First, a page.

It is a very promising time for hemophilia care. Several new treatments for hemophilia are available (such as prolonged half-life factor products) and new ones are expected soon.
Children’s Hospital of Philadelphia has had ongoing clinical trials in hemophilia B gene therapy for nearly two decades. Most hemophilia B gene therapy trials involve using an AAV (adeno-associated virus) vector to carry the factor IX gene to the liver so patients can make their own factor IX. The challenge was that patients’ immune systems cleared the AAV. Although this did not cause any major safety concerns, it prevented patients from continuing to make factor IX. Scientists worldwide focused on overcoming this hurdle for many years with, at last, early signs of success.
Doctors at CHOP are now conducting a phase 1-2 gene therapy trial for adult males (18 years and older) with hemophilia B. The study is sponsored by Spark Therapeutics and Pfizer. The treatment is a one-time intravenous (IV) infusion of SPK-9001, an AAV vector carrying a factor IX gene. The vector travels to the liver to deliver the factor IX gene, so the liver can make factor IX. The factor IX gene used in this study is a naturally occurring factor IX variant, called factor IX-Padua, which has approximately eight times more factor IX activity than normal factor IX. The thought is that by using a stronger factor IX gene, lower doses of the AAV vector could be given. This could decrease the chance the immune system would interfere with making factor IX.
During the World Federation of Hemophilia meeting in July of this year, CHOP hematologist Lindsey George, MD, presented preliminary data on the first four patients in the trial. Information included follow-up for patients from 12 to 36 weeks after the infusion. No patients showed evidence of an immune response. After treatment, the patients’ average factor IX level was 32 percent. This is the highest level of sustained factor IX activity ever achieved in any gene therapy trial.
More importantly, all participants were able to stop their prophylaxis or on-demand factor treatments, and remain free of bleeding episodes. All patients report they are able to be more active and have a better quality of life. The graph shows the factor IX levels of the four participants over time.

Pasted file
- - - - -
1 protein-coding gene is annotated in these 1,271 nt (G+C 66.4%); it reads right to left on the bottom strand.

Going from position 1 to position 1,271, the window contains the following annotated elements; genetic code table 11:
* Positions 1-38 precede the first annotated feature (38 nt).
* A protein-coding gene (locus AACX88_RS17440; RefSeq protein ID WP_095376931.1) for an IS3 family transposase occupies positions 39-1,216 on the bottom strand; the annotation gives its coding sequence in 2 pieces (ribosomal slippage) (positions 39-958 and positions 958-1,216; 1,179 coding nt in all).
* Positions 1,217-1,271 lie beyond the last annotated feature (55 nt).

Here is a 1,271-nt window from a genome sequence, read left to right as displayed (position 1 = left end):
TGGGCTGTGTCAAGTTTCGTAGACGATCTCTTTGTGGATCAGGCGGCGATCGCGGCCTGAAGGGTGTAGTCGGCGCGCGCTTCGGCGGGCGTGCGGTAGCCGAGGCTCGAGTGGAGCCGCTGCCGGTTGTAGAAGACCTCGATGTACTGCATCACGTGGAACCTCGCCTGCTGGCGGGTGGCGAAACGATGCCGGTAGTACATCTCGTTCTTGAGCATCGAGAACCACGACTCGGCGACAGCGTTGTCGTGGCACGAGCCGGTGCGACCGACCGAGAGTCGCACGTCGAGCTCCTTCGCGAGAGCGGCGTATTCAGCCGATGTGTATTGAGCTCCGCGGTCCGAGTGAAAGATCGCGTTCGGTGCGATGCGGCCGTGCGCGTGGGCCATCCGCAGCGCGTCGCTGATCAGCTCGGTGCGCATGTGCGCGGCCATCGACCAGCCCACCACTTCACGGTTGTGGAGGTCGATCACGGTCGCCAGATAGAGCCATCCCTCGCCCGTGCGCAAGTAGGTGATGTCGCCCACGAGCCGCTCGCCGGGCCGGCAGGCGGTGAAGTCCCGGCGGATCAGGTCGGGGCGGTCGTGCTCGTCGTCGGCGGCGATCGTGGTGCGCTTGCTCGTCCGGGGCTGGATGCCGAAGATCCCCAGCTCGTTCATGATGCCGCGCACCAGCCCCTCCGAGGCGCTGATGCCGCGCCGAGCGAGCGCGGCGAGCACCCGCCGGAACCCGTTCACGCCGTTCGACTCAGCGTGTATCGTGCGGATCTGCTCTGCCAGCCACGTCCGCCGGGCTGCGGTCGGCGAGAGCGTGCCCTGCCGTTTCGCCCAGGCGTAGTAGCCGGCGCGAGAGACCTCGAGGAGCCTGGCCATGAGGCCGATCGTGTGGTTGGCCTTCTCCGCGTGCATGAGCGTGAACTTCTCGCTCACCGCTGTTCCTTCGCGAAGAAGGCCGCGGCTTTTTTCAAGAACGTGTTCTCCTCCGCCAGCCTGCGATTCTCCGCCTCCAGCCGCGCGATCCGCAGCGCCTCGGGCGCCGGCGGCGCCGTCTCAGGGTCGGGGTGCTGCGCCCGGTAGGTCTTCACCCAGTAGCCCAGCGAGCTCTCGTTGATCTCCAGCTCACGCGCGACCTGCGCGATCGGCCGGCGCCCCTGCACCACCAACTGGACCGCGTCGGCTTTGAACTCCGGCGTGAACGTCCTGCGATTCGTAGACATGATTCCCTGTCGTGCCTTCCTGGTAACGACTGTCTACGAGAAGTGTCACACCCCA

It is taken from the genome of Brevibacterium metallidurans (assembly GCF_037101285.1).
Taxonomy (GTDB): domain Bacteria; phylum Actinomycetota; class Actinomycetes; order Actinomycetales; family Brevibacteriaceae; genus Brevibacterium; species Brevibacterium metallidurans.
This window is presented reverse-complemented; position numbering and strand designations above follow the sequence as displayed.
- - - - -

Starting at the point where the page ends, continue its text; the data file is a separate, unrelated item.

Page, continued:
The study team is cautiously optimistic about these results (George LA, et al, World Federation of Hemophilia 2016). However, it is important to remember that the study is in the early stages and more participants and longer follow-up are needed.
So far, most efforts in gene therapy have focused on hemophilia B because of inherent greater difficulties related to the missing protein in hemophilia A, factor VIII. More recently, many in the field of hemophilia gene therapy are focusing on applying the lessons learned from hemophilia B gene therapy to hemophilia A. There is now a single gene therapy clinical trial for hemophilia A ongoing in Europe. In the United States, the same study team at CHOP aims to open a hemophilia A gene therapy trial by the end of this year that will be based in Philadelphia. This study will also be sponsored by Spark Therapeutics and will use a study design similar to the current hemophilia B trial.
Gene therapy for hemophilia has taken a long and winding road. Although much work lies ahead, initial signs of success suggest that gene therapy is closer than ever to becoming a reality.
If you have any questions regarding gene therapy for hemophilia, you can contact the CHOP study team. Dr. George is the lead investigator (267-426-0132, georgeL@email.chop.edu), and Aline Galvão, RN, is the study nurse (267-426-5843, galvaoAM@email.chop.edu).
Contributed by: Aline Galvão, RN